This past Sunday, we made our way over the bridge into San Francisco for the Chinese New Year Parade. Celebrating Chinese New Year with firecrackers, confetti, drums, and dragons had been a favorite tradition when we lived in New York, but this was my first time to see San Francisco’s display.

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Las Vegas: Visiting the Neon Boneyard

COMMENTS: 14

travel  Las Vegas: Visiting the Neon Boneyard

travel  Las Vegas: Visiting the Neon Boneyard

travel  Las Vegas: Visiting the Neon Boneyard

travel  Las Vegas: Visiting the Neon Boneyard

I’d always wanted to visit the Neon Boneyard. While Neon has been slowly replaced on the Las Vegas strip, classic signage like those that appeared at the Flamingo, the Sands, the Stardust and everywhere else are still emblems of the city for me.

YESCO, the Young Electric Sign Company—the manufacturer who created many of Vegas’s most iconic neon signs—had at one time started collecting old signage from the 1930s and beyond as hotels were demolished and as LED and LCD screens began replacing neon and incandescent bulb signs. Eventually, the company donated its collection to the Neon Museum (established in 1996), and the Allied Arts Council has been adding to the museum’s collection ever since.

When I was in town last week, I took a cab out to old Las Vegas to visit the museum and take their docent-lead one-hour tour—which begins in the lobby of the old clamshell shaped La Concha Motel.

travel  Las Vegas: Visiting the Neon Boneyard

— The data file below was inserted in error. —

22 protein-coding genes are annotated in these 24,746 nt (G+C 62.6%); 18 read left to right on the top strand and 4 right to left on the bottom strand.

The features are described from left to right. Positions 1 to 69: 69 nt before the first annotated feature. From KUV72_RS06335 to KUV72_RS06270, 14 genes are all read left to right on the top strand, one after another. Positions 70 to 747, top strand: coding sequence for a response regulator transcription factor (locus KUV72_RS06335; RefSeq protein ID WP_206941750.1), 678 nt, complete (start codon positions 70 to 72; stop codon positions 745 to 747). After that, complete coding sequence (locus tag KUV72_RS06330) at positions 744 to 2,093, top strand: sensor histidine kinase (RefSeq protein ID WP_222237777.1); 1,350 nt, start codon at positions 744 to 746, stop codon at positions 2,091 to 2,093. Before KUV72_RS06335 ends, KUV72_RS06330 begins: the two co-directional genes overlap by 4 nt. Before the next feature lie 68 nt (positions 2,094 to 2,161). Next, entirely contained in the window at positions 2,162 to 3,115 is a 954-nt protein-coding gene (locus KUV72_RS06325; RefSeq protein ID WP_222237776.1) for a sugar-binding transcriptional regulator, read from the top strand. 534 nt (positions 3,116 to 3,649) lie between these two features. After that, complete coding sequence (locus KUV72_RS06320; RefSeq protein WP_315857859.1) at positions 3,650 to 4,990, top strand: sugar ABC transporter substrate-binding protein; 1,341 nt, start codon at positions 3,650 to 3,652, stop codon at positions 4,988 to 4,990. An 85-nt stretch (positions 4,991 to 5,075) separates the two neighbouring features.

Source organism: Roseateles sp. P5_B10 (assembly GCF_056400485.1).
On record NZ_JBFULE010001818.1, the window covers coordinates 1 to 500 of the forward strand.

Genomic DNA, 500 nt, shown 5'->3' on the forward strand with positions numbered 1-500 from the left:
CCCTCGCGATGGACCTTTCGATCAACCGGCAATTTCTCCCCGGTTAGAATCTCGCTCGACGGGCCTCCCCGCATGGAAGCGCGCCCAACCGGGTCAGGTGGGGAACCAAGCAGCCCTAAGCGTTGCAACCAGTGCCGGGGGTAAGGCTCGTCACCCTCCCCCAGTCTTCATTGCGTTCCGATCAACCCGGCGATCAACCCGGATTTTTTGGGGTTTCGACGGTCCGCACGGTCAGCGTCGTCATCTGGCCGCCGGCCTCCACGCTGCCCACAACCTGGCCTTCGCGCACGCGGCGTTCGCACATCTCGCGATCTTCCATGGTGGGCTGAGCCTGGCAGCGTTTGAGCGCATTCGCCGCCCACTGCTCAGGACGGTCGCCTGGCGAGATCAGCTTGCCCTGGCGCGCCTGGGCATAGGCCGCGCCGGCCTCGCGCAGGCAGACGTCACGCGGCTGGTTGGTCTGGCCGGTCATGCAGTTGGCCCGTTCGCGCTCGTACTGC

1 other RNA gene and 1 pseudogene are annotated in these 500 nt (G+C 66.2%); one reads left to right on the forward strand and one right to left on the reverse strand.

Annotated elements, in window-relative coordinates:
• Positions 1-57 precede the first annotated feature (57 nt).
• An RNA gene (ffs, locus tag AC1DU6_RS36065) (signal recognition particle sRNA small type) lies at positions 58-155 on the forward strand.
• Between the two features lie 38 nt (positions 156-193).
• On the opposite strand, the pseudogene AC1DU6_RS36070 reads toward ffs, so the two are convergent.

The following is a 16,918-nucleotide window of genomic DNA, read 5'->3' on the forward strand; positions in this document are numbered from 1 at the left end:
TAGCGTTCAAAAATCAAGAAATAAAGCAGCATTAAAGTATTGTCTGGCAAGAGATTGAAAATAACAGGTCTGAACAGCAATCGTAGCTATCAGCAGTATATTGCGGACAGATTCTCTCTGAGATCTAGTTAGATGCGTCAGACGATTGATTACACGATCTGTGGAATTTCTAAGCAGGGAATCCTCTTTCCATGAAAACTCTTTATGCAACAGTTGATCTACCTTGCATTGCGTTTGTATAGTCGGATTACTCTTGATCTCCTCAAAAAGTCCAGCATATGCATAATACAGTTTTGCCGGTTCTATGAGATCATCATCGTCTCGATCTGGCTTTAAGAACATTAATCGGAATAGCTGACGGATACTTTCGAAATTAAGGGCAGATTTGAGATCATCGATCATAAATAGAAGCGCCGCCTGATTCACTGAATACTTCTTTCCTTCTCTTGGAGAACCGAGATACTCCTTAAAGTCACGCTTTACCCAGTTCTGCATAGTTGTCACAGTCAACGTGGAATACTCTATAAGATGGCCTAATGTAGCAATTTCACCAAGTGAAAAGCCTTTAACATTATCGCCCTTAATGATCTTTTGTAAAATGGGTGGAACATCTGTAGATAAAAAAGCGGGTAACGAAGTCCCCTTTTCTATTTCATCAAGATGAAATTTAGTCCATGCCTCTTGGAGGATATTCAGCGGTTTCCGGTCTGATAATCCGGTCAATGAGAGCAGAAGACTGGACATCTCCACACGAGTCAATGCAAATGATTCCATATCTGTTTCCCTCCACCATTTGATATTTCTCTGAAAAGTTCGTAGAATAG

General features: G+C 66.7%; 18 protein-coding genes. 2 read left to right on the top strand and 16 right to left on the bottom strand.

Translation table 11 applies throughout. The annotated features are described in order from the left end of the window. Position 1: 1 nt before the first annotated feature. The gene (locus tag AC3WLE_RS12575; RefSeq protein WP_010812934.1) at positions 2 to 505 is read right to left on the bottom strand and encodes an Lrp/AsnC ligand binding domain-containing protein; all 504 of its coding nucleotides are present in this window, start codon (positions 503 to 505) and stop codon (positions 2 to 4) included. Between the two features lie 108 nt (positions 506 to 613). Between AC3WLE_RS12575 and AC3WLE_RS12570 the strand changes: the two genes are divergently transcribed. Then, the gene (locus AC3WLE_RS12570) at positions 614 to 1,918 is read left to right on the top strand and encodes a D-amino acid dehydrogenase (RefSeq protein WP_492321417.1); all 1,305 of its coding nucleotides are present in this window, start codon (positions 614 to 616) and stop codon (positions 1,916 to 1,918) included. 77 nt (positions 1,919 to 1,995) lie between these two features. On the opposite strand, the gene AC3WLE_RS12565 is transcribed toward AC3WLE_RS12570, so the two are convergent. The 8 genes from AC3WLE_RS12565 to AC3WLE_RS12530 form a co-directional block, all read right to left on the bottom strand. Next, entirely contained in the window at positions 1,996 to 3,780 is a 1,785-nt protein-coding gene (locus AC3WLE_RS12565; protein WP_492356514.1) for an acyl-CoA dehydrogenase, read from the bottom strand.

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Shopping Abroad: On bringing back furniture from Bali

COMMENTS: 16

travel home  Shopping Abroad: On bringing back furniture from Bali

travel home  Shopping Abroad: On bringing back furniture from Bali

travel home  Shopping Abroad: On bringing back furniture from Bali

I sometimes look around our living room, realizing how many things are from the vacation we took just before moving in, and wonder if our lives would look very different had we been in Belgium rather than Bali. Seven of the items in the second photo are from our month in Indonesia.

And a lot of readers have asked about our experience bringing furniture back from Bali. I hope that means a lot of lucky readers are going to that beautiful island. But I imagine some of this could be helpful for anyone shopping abroad.

Here’s our story…

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Shake Shack Las Vegas

COMMENTS: 15

travel food drink  Shake Shack Las Vegas
travel food drink  Shake Shack Las Vegas
travel food drink  Shake Shack Las Vegas

You might recall that open letter I posted to Shake Shack a while back, pretty-pleasing them to come out west with us? I’m pleased to say that Danny Meyer’s wonderful little hot-dog-cart-turned-burger-joint has finally opened its doors west of the Mississippi—at, fittingly, New York, New York on the Las Vegas Strip. And now that they’ve gone public on the Stock Exchange, I have high hopes that they’ll be in California before too long.

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5 THINGS: A Travel Guide to Toronto

COMMENTS: 8

travel  5 THINGS: A Travel Guide to Toronto
In “5 Things,” I’ll ask some of my favorite bloggers in cities all over the country to share insider travel tips on where to eat, shop, stay, and play in their neighborhoods (plus, what to pack to make the adventure complete). This week, Jacquelyn Clark of Lark & Linen takes us on a tour of Toronto.

5 Things: Toronto
Jacquelyn Clark of Lark & Linen

Though I’ve done my fair share of traveling to some pretty amazing places, I can’t imagine calling any city other than Toronto home. I was born and raised here, so I can attest to the fact that there is always something interesting going on—we’ve been blessed with a rich history, beautiful multi-culturalism, and all the bells and whistles to boot. Whether you’re looking for authentic Thai food (served in a coconut!) or the fanciest French restaurant you can imagine, we’ve got most every culinary base covered. And with a bustling art culture and world class shopping, you’re left with little to want. (I mean, a better transit system would be nice—#damnyouTTC—but you can’t always have it all.)